Sen. Marco Rubio has finally arrived to his make-or-break moment, as voters in his home state of Florida head to the polls to either grant or withhold all 99 delegates at stake there.
Most analysts say his entire White House bid is actually at stake today.
The Republican nominee is in third place in the delegate count and with more delegates up for grabs than almost any other day in the primary calendar, Tuesday’s contests are the lifeline he needs to complicate Donald Trump’s path to the nomination.
Despite having the backing of numerous GOP elected officials, Rubio appears to have slipped in recent public polls in Florida. The Cuba-American senator tried to stay upbeat Monday.
"Tomorrow's the day where we are going to shock the country," Rubio said during a stop in Jacksonville.
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Florida and Ohio – the home of Gov. John Kasich, who is also fighting to stay alive in the race – are the biggest prizes on Tuesday. Missouri, Illinois and North Carolina are also awarding a cache of delegates.
If Trump sweeps Tuesday's contests, he'd still have to keep winning in order to clinch the nomination. But he would cross an important threshold by collecting more than 50 percent of the delegates awarded so far.
Trump's closest competition has come from Texas Sen. Ted Cruz, who has defeated the businessman in seven states. He's also the only remaining GOP candidate who still says unequivocally that he would support Trump if he becomes the nominee.
Among Democrats, Hillary Clinton is hoping to keep rival Bernie Sanders at bay and prevent him from building new momentum in the Midwest.
The former Secretary of State has been itching to look ahead to the general election but continues to face persistent competition from Sanders. While Clinton maintains a commanding lead in the delegate count, Sanders breathed new life into his campaign with a surprising victory last week in Michigan.
Reprising a theme that helped propel that Michigan win, Sanders on Monday pounded Clinton's past support for trade deals such as the North American Free Trade Agreement. He's escalated his criticism in recent days, hoping to undercut her edge among minorities and expand his advantage with white working-class voters.
"When it came down whether you stand with corporate America, the people who wrote these agreements, or whether you stand with the working people of this country, I proudly stood with the workers," Sanders said in Youngstown, Ohio. "Secretary Clinton stood with the big money interests."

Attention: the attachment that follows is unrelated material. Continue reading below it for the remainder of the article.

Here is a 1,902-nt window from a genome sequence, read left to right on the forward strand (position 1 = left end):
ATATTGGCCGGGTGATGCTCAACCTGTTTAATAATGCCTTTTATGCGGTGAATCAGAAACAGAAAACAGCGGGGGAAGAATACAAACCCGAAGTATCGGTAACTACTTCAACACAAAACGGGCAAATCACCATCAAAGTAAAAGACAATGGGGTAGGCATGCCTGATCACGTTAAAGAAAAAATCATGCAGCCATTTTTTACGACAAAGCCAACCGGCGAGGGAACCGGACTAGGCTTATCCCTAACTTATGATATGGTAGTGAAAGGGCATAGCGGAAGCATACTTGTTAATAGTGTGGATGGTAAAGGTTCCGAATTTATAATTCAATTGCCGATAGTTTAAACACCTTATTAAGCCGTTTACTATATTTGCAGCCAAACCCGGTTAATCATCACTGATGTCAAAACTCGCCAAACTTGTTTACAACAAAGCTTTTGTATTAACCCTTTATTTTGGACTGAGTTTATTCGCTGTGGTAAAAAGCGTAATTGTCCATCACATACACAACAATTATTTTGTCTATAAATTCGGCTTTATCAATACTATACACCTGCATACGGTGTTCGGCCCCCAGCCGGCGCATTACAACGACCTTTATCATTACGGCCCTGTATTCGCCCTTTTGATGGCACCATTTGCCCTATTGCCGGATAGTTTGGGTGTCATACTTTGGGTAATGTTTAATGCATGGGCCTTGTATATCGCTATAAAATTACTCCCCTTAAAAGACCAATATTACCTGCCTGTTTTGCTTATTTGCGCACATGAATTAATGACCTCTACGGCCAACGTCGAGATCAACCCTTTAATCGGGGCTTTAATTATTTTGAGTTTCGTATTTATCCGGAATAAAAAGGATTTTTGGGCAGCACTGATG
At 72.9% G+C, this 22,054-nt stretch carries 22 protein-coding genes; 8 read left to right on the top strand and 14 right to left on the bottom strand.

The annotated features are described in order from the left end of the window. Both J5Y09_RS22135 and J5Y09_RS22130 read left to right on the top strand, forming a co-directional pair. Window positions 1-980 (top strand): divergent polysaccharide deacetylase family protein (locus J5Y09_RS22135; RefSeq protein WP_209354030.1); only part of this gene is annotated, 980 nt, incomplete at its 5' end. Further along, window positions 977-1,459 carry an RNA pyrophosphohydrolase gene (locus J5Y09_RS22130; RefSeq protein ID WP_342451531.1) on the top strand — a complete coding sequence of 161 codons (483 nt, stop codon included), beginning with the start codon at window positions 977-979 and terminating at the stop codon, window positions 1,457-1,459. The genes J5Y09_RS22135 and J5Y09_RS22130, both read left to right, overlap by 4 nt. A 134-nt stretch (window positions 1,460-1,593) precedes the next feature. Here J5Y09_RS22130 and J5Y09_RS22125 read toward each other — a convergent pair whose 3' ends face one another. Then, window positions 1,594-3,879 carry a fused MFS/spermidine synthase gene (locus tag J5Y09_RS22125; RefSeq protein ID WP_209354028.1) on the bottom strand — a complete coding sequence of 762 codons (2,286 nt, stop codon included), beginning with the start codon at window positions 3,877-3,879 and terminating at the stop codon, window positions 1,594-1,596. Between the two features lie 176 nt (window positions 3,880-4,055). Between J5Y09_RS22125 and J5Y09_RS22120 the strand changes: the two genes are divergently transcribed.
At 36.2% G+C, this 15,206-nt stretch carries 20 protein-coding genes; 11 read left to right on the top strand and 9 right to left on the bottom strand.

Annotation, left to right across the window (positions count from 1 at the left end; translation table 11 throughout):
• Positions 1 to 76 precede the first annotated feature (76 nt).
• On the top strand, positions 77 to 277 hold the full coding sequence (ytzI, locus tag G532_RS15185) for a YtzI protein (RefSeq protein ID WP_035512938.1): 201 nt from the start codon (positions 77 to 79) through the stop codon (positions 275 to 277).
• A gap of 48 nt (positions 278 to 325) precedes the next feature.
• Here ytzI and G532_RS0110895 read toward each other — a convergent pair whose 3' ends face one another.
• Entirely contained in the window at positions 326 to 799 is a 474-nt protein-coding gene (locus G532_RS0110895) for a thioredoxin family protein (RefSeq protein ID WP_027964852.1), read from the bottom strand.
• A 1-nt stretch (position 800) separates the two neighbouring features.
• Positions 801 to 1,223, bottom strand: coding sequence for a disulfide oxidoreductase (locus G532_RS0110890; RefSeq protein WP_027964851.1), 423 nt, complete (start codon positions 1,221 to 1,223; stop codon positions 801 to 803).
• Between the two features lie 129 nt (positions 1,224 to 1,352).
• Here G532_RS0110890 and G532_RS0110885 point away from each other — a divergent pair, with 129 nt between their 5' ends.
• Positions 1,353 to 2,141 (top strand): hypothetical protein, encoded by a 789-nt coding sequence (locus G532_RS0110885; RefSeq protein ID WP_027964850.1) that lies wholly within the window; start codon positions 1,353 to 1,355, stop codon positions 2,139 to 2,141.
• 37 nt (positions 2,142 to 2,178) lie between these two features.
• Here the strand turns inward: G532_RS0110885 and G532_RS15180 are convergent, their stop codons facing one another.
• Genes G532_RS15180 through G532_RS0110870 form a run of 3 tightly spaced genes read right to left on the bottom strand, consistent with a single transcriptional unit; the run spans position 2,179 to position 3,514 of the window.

Trump enters Tuesday's primaries embroiled in one of the biggest controversies of his contentious campaign. The GOP front-runner has encouraged supporters to physically confront protesters at his events and is now facing criticism for encouraging violence after skirmishes broke out at a rally last week in Chicago.
During an event Monday in Tampa, Trump was interrupted intermittently by protesters, some of whom were forcibly removed. Trump said he didn't want to "ruin somebody's life, but do we prosecute somebody like that?"
The vibe at Trump's events has deepened the angst over his candidacy in some Republican circles. Rubio and Kasich have suggested they might not be able to support Trump if he's the nominee, an extraordinary stance for intraparty rivals. House Speaker Paul Ryan has also taken lightly veiled shots at the businessman, who has denied playing any role in encouraging violence against protesters.
"I think the candidates need to take responsibility for the environment at their events," Ryan said during an interview Monday with WRJN, a radio station in Racine, Wisconsin. "There is never an excuse for condoning violence, or even a culture that presupposes it."
Heading into Tuesday, Kasich appeared to have the best chance of defeating Trump. The governor spent Monday campaigning in his home state alongside Mitt Romney, the 2012 Republican nominee and a fierce critic of Trump.
"This is the guy Ohio has to vote for, and America's counting on you," Romney told the crowd at a Kasich event in North Canton. While Romney has not endorsed Kasich, he's said he'll do whatever is needed to help all of Trump's rivals.
Clinton's team is attempting to tamp down expectations for Tuesday night, stressing that the race remains close in the Midwest, despite public polling showing her with a sizable lead. Still, she's eying the general election and escalating her attacks on Trump, saying he's "inciting mob violence."
"I do hold him responsible," she said in an interview with MSNBC. "He's been building this incitement, he's been leading crowds in jeering protesters"
"We have the way forward to be able to start talking about not only unifying the Democratic Party but unifying our country," she said during a stop in Chicago.
The campaign next shifts to the West, where Sanders' advisers have suggested he could rattle off a win streak and begin cutting into Clinton's delegate lead.
Based on reporting by the Associated Press.